Now that we know that the basic drive operations work we can build some applications on top of it. Before we make the robot go around in full autonomous mode (which requires adding few more sensors so robot can navigate in its small world) lets drive it manually with remote control. It would be nice to have some kind of joystick for it, wouldn’t it? Sure you could use the Sparkfun’s joystick shield (which you need to modify a little bit). But since I don’t have one at hand for this project I’m going to use a Nintentdo Wii Nunchuck (besides oomlout uses the same in another instructable).

You see, smart people found out that Nintendo accessories are communicating with Wiimotes using the I2C bus, so it’s quite easy to interface with them from the microcontroller once you know the protocol. There is also available a handy adapter called WiiChuck that plugs directly to Arduino. In the end it’s a cheap way to get a good quality device with analog stick, two buttons and an accelerometer. I bought mine for under $10 – it’s not original but works just fine.

The I2C pins on Netduino are in the same place as on Arduino (SDA on analog pin4, and  SCL on analog 5), but Arduino can be also set to provide required power on neighboring pins (analog pin 2 for ground, and analog pin 3 for +5V). It seems that this can’t be done on Netduino so I had to plug the adapter to the breadboard and wire it properly instead.


The second project called NetduinoSerbRemote contains the WiiChuck class with my implementation of .NET MF driver for Wii Nunchuck. It is based on the oryginal code by Tod E. Kurt, but I extended it with information found on WiiBrew, Arduino and other forums. For example it implements motion calculations to calibrate the accelerometer output (found in the oomlout version). It also has new I2C device initialization procedure that should disable encryption (this might improve compatibility with some wireless Nunchucks).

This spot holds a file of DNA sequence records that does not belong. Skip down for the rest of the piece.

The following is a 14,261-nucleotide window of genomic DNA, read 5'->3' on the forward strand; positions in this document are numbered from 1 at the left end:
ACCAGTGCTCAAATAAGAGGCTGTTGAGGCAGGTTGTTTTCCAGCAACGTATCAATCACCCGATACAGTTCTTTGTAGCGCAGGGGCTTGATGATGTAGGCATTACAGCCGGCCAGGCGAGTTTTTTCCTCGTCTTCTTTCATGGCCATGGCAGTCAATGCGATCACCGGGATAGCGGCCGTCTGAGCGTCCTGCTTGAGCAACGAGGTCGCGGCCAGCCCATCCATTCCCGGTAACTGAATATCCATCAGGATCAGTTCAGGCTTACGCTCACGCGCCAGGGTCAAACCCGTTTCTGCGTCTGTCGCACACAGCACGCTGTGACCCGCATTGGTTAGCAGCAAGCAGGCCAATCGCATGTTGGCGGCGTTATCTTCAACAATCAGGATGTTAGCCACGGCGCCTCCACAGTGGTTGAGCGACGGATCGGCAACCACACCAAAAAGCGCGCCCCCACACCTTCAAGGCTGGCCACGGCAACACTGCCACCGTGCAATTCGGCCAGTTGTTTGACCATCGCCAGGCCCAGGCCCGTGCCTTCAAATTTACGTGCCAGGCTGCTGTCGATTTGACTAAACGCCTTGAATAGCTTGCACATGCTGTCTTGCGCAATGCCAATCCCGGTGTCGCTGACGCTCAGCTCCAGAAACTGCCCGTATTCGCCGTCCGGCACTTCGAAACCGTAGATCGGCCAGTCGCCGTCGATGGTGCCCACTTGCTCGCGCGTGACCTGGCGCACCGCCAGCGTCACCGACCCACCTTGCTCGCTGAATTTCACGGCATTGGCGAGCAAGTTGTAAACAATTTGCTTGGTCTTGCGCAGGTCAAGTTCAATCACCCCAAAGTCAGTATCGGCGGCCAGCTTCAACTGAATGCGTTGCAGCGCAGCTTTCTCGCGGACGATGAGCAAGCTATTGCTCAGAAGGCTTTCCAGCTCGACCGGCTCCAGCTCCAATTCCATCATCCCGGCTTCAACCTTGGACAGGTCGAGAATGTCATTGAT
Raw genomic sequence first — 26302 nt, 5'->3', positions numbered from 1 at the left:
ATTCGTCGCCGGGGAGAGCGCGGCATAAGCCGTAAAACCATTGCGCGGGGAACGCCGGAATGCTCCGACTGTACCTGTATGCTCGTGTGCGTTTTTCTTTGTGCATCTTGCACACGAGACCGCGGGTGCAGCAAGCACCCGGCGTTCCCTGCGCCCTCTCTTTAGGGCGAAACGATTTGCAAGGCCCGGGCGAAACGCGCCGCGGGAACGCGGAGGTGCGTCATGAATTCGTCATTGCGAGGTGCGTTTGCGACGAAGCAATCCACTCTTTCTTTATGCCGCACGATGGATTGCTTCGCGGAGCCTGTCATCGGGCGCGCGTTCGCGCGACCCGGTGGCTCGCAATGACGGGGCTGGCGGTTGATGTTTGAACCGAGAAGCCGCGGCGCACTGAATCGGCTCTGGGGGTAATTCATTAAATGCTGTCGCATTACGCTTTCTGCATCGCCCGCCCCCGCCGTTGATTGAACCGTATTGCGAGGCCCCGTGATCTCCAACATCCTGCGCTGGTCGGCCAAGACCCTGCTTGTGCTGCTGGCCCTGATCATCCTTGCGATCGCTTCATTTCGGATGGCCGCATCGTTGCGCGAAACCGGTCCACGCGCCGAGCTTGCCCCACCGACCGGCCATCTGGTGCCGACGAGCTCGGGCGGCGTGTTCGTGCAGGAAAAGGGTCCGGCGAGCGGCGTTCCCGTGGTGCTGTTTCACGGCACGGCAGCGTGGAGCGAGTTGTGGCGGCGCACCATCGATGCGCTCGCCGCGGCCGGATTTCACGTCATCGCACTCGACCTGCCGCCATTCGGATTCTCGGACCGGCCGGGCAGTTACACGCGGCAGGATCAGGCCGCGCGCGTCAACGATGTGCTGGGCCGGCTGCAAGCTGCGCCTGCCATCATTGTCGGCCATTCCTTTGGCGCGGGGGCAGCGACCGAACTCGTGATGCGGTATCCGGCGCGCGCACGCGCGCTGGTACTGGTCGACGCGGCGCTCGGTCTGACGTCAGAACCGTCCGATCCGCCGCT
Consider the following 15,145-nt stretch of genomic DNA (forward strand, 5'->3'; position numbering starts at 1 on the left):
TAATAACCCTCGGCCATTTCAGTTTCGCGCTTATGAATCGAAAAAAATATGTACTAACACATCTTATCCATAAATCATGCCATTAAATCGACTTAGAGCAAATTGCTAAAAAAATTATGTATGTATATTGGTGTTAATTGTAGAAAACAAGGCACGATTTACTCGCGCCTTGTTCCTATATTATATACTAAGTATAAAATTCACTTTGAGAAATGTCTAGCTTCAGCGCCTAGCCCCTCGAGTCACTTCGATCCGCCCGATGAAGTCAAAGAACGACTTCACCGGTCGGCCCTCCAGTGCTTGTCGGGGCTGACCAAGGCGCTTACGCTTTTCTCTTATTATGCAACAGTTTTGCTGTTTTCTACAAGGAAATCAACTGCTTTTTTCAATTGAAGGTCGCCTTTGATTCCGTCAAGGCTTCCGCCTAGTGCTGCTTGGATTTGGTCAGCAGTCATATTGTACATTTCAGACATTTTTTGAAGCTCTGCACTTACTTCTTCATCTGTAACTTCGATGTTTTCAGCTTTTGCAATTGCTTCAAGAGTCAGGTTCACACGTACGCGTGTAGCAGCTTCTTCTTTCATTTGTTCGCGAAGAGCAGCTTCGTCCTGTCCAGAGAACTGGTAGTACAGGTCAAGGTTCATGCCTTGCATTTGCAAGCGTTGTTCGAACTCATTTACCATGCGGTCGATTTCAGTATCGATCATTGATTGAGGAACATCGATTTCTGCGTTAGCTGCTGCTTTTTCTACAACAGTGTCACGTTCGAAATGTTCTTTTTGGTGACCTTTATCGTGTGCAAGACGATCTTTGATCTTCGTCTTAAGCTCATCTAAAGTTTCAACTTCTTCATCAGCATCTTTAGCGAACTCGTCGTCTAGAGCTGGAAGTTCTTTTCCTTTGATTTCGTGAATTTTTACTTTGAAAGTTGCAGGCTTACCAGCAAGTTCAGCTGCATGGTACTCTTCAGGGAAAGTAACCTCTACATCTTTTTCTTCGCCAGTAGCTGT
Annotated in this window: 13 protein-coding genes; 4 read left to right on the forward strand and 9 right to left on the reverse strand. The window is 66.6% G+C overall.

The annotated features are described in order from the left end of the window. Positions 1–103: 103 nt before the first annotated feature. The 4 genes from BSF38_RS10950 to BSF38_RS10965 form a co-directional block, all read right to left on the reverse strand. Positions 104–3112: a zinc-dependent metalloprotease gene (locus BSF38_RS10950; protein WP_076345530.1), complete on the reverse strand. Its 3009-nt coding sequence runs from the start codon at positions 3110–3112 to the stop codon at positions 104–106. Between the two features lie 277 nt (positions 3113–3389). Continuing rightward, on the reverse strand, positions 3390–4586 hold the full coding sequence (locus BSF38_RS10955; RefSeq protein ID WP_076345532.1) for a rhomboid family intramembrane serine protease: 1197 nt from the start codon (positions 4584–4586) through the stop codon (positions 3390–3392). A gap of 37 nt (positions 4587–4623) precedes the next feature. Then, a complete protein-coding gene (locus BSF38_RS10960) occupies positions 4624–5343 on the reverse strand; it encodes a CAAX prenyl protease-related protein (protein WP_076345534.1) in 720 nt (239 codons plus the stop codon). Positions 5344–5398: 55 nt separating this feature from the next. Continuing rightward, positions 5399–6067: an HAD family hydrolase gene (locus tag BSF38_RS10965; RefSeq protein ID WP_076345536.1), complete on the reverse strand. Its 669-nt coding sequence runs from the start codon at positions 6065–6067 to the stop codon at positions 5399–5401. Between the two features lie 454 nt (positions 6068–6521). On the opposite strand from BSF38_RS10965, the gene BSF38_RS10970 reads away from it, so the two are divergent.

After creating the WiiChuck instance, you simply call the GetData method, and it will return true if it succeeded, or false otherwise.  Then you can get the extracted values from properties representing position of analog stick, buttons, and accelerometer. For the robot I’m simply mapping the joystick position to directly to speed and direction. Another mode is activated when you press and hold the Z button. Then it will use values from accelerometer instead of the joystick.

Remote control

Looking at the previous photos some of you might already guessed that I’m going to use XBee radios for communication from my remote to the robot. In fact this is the easiest way to add wireless communication between two microcontrollers. It uses serial ports, thus you only need to connect the corresponding UART pins to the radios to get it working.

Note that there are several models of XBee modules on the market. Some provide many advanced capabilities including mesh networking. But if you are going to use them only to transmit data from one device to another you should get an older version now called XBee 802.15.4 (series 1) that can be easily configures for point-to-point networking. I got mine from Adafruit with corresponding adapters that make it easy to plug the module on breadboard or directly to the USB FTDI-TTL-232 cable. You can learn much more from Lady Ada’s website and from Tom Igoe’s book Making Things Talk.

In this project I decided to use UART1 on both Netduinos, so I put a wire from Netduino digital pin 0 to TX pin on XBee, and from pin 1 to RX (and of course connected it to +5V and ground as well). For communication I adapted the simple protocol used in yet another instructable from oomlout. Each message begins with header ‘AAA’, followed by single letter command code, and optional parameter. Thus messages are always 5 bytes long. Here are currently implemented command codes:

private static class Command
   public const char Unknown = '?';
   public const char Forward = 'F';
   public const char Backward = 'B';
   public const char Left = 'L';
   public const char Right = 'R';
   public const char SetPower = 'P';
   public const char Stop = 'S';
   public const char SetSpeedLeft = 'X';
   public const char SetSpeedRight = 'Y';

On the Netduino acting as the remote the values are read from Wii Nunchuck, mapped to SetSpeedLeft and SetSpeedRight commands, and send to serial port. On the other side the SerbRemoteClient class parses incoming data, and interprets these commands accordingly. I hope the code will be easy to follow for everyone.

The solution also contains a very simple WPF application that I used for testing. To use this app I connected one of the XBee modules to PC via with FTDI USB cable. The name and baud rate of the serial port can be set in the app.config file.

Here is the source code for this project:

Saturday, August 21, 2010 #